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Chemotherapy (chemo) uses anti-cancer drugs that are most commonly given into a vein (IV) or given by mouth. These drugs travel through the bloodstream to all parts of the body. This makes chemo useful for treating cancers that have spread to other organs.
Chemo is most likely to be helpful for MCC that has spread to other organs. So far it’s not clear if it can be helpful for cancers that are still just in the skin or that have only spread to nearby lymph nodes. Still, some doctors might still recommend it for these cancers.
Merkel cell carcinoma (MCC) is rare, so it’s been hard to study the use of chemotherapy for MCC in clinical trials. Because of this, doctors often use chemo drugs that have been helpful in treating other types of fast-growing neuroendocrine tumors. The most commonly used drugs for MCCs that have spread include:
Most often, either cisplatin or carboplatin is used, often along with etoposide. Topotecan tends to have fewer serious side effects, so it might be a better option for some people who are older or have serious health problems.
Another combination of drugs that may be used is called CAV, which stands for cyclophosphamide, doxorubicin, and vincristine.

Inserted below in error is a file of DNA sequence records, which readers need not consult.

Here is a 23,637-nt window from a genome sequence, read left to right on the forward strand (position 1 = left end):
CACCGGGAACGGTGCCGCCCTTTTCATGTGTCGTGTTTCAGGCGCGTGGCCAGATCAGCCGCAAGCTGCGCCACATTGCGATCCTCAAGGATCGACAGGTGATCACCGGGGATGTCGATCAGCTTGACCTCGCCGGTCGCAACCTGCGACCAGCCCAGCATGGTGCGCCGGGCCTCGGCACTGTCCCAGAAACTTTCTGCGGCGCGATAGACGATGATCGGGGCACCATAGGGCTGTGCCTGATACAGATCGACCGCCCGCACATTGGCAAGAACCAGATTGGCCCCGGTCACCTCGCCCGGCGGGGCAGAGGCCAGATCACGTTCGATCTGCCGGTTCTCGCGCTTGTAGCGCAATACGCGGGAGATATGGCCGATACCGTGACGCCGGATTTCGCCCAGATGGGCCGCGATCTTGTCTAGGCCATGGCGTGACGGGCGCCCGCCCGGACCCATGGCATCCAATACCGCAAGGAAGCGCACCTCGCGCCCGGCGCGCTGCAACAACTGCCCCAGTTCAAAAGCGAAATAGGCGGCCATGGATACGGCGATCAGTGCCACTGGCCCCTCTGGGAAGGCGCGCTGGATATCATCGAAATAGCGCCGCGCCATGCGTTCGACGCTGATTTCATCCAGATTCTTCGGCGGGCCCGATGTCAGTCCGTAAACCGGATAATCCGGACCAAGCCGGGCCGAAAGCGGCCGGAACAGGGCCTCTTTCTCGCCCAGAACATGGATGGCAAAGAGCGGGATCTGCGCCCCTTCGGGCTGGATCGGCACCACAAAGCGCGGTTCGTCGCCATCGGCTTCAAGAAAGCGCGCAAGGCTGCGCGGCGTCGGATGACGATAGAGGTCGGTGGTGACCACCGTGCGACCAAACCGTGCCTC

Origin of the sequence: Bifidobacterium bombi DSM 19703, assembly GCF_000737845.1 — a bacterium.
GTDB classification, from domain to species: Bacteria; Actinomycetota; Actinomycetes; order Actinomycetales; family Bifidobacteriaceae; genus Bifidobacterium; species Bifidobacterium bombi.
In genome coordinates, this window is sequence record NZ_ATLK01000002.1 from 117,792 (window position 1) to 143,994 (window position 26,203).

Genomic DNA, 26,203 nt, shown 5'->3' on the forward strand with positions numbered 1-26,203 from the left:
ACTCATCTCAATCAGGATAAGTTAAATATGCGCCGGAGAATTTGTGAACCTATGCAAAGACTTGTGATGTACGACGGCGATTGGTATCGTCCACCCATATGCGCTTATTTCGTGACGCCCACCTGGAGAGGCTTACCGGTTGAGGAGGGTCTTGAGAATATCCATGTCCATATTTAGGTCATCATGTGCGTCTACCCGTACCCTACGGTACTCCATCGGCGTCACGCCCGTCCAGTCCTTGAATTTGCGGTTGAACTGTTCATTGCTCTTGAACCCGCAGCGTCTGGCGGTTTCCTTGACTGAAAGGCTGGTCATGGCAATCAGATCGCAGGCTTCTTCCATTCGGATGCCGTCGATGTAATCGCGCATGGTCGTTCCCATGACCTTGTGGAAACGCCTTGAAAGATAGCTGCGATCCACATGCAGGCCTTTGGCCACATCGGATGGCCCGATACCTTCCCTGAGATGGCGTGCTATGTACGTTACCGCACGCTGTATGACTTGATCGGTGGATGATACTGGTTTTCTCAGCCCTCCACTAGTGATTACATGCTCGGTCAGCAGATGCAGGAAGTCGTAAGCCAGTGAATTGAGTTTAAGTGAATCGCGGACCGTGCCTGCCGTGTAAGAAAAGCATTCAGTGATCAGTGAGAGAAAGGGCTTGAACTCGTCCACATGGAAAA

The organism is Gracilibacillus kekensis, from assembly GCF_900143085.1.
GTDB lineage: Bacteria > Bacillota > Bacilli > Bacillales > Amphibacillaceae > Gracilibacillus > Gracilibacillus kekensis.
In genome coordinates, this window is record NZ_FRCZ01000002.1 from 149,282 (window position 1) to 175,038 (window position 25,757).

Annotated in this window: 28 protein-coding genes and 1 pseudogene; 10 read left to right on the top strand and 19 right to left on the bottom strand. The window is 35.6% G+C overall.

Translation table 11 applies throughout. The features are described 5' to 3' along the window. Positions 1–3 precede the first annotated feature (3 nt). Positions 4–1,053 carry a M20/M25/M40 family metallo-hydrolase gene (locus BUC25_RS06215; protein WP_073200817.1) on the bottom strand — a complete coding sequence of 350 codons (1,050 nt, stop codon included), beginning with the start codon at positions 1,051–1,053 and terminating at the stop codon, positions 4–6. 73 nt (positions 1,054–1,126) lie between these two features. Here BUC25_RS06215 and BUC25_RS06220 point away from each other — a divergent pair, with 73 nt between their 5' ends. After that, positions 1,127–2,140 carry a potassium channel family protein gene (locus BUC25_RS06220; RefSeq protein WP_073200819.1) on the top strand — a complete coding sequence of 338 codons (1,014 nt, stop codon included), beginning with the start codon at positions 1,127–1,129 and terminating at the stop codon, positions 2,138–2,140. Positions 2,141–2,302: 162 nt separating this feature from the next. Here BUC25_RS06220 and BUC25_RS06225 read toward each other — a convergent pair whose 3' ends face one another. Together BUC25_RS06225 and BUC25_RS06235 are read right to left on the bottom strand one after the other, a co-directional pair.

These drugs are given intravenously (IV or into a vein), usually once every few weeks. They can often shrink MCC tumors for a time (or at least slow their growth and spread) and help relieve some symptoms. But these cancers tend to start growing again, even while you're getting chemo.
Chemo drugs can cause side effects. These depend on the type and dose of the drugs given and how long they are used. Common side effects can include:
These side effects usually go away over time once treatment is finished. Some drugs can have other effects that are not listed here, so be sure to talk with your cancer care team about what to expect.
There are often ways to lessen these side effects. For example, drugs can help prevent or reduce nausea and vomiting. Tell your cancer care team about any side effects or changes you notice while getting chemo so they can be treated right away, before they get worse.
Our team is made up of doctors and oncology certified nurses with deep knowledge of cancer care as well as journalists, editors, and translators with extensive experience in medical writing.
National Comprehensive Cancer Network, Clinical Practice Guidelines in Oncology (NCCN Guidelines®), Merkel Cell Carcinoma, Version 2.2018 -- June 15, 2018. Accessed at www.nccn.org/professionals/physician_gls/pdf/mcc.pdf on August 15, 2018.
Tello TL, Coggshall K, Yom SS, Yu SS. Merkel cell carcinoma: An update and review: Current and future therapy. J Am Acad Dermatol. 2018;78(3):445-454.
Tetzlaff MT, Nagarajan P. Update on Merkel Cell Carcinoma. Head Neck Pathol. 2018;12(1):31-43.
Last Revised: October 9, 2018
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